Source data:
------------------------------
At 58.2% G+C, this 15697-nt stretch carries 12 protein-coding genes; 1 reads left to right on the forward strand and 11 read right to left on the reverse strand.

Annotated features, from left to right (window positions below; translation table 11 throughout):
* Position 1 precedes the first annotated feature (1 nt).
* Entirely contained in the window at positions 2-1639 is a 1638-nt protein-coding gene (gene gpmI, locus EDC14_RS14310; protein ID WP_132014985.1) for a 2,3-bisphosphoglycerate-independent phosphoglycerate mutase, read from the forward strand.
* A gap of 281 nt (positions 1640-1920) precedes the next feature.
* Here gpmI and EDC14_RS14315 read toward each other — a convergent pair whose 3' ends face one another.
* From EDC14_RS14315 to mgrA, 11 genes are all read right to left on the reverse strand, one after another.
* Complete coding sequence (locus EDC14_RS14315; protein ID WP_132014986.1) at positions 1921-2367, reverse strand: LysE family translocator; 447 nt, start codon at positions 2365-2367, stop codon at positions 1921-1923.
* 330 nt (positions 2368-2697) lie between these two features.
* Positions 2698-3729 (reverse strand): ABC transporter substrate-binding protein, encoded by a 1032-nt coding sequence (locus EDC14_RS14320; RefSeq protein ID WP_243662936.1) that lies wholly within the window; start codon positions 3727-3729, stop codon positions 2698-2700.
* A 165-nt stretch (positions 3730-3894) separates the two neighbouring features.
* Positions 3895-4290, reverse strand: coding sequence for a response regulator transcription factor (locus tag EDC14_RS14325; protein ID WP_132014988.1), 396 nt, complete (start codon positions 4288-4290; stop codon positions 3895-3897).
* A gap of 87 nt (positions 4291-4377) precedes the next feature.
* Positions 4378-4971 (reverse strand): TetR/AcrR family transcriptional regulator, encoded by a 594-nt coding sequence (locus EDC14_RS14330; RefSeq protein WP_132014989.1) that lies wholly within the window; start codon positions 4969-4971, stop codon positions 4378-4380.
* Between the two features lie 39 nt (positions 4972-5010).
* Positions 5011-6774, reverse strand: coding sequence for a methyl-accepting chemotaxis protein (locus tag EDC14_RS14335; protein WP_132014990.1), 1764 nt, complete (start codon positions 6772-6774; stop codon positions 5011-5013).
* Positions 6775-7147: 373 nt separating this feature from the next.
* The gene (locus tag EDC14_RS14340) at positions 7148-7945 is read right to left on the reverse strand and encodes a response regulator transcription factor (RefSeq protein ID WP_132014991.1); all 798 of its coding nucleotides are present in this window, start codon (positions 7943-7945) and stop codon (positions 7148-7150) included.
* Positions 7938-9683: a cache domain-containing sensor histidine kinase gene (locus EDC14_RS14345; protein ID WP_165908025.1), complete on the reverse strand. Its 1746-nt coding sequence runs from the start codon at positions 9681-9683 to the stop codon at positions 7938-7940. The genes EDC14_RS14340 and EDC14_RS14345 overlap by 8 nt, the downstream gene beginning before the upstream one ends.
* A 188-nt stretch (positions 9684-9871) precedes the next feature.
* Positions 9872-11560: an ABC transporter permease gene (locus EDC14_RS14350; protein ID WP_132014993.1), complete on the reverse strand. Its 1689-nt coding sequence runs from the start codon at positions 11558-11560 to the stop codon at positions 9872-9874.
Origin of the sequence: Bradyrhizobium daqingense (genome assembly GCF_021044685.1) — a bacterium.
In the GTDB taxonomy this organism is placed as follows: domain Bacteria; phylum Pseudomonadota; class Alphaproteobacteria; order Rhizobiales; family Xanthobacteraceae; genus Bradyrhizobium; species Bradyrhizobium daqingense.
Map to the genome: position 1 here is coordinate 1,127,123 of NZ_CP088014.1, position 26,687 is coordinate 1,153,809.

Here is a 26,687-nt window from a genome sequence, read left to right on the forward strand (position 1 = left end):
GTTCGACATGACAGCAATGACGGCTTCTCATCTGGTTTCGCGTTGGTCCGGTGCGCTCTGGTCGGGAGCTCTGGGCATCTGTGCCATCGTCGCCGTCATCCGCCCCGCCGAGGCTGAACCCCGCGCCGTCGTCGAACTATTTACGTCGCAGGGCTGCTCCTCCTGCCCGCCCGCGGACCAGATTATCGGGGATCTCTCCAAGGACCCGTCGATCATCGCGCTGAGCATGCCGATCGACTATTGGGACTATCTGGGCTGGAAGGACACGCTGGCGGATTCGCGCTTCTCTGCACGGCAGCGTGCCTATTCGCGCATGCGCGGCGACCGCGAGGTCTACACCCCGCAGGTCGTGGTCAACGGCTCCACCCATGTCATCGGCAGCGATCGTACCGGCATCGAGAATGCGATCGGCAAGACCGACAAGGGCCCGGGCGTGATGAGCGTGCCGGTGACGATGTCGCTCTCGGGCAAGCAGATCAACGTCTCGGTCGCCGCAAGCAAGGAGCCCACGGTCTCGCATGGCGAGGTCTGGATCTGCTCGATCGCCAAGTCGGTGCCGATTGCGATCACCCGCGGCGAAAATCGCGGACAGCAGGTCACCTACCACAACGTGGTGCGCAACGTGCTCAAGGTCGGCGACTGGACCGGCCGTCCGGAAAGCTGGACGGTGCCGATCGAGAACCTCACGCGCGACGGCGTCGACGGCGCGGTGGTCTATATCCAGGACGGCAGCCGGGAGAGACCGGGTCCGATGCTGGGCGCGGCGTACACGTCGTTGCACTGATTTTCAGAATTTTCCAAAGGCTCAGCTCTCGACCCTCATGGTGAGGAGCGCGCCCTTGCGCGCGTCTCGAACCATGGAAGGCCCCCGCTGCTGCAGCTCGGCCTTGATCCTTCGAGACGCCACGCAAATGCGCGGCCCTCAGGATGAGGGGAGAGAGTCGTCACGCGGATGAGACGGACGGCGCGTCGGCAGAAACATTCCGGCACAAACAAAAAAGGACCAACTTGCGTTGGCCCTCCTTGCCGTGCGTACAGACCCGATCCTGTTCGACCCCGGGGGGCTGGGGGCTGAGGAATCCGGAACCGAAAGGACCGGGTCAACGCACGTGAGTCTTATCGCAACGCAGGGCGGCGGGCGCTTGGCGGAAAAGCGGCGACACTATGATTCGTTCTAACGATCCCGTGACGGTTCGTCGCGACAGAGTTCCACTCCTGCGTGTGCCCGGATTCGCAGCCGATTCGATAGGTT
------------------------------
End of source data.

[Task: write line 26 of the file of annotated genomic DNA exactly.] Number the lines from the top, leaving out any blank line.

GTTCGACATGACAGCAATGACGGCTTCTCATCTGGTTTCGCGTTGGTCCGGTGCGCTCTGGTCGGGAGCTCTGGGCATCTGTGCCATCGTCGCCGTCATCCGCCCCGCCGAGGCTGAACCCCGCGCCGTCGTCGAACTATTTACGTCGCAGGGCTGCTCCTCCTGCCCGCCCGCGGACCAGATTATCGGGGATCTCTCCAAGGACCCGTCGATCATCGCGCTGAGCATGCCGATCGACTATTGGGACTATCTGGGCTGGAAGGACACGCTGGCGGATTCGCGCTTCTCTGCACGGCAGCGTGCCTATTCGCGCATGCGCGGCGACCGCGAGGTCTACACCCCGCAGGTCGTGGTCAACGGCTCCACCCATGTCATCGGCAGCGATCGTACCGGCATCGAGAATGCGATCGGCAAGACCGACAAGGGCCCGGGCGTGATGAGCGTGCCGGTGACGATGTCGCTCTCGGGCAAGCAGATCAACGTCTCGGTCGCCGCAAGCAAGGAGCCCACGGTCTCGCATGGCGAGGTCTGGATCTGCTCGATCGCCAAGTCGGTGCCGATTGCGATCACCCGCGGCGAAAATCGCGGACAGCAGGTCACCTACCACAACGTGGTGCGCAACGTGCTCAAGGTCGGCGACTGGACCGGCCGTCCGGAAAGCTGGACGGTGCCGATCGAGAACCTCACGCGCGACGGCGTCGACGGCGCGGTGGTCTATATCCAGGACGGCAGCCGGGAGAGACCGGGTCCGATGCTGGGCGCGGCGTACACGTCGTTGCACTGATTTTCAGAATTTTCCAAAGGCTCAGCTCTCGACCCTCATGGTGAGGAGCGCGCCCTTGCGCGCGTCTCGAACCATGGAAGGCCCCCGCTGCTGCAGCTCGGCCTTGATCCTTCGAGACGCCACGCAAATGCGCGGCCCTCAGGATGAGGGGAGAGAGTCGTCACGCGGATGAGACGGACGGCGCGTCGGCAGAAACATTCCGGCACAAACAAAAAAGGACCAACTTGCGTTGGCCCTCCTTGCCGTGCGTACAGACCCGATCCTGTTCGACCCCGGGGGGCTGGGGGCTGAGGAATCCGGAACCGAAAGGACCGGGTCAACGCACGTGAGTCTTATCGCAACGCAGGGCGGCGGGCGCTTGGCGGAAAAGCGGCGACACTATGATTCGTTCTAACGATCCCGTGACGGTTCGTCGCGACAGAGTTCCACTCCTGCGTGTGCCCGGATTCGCAGCCGATTCGATAGGTT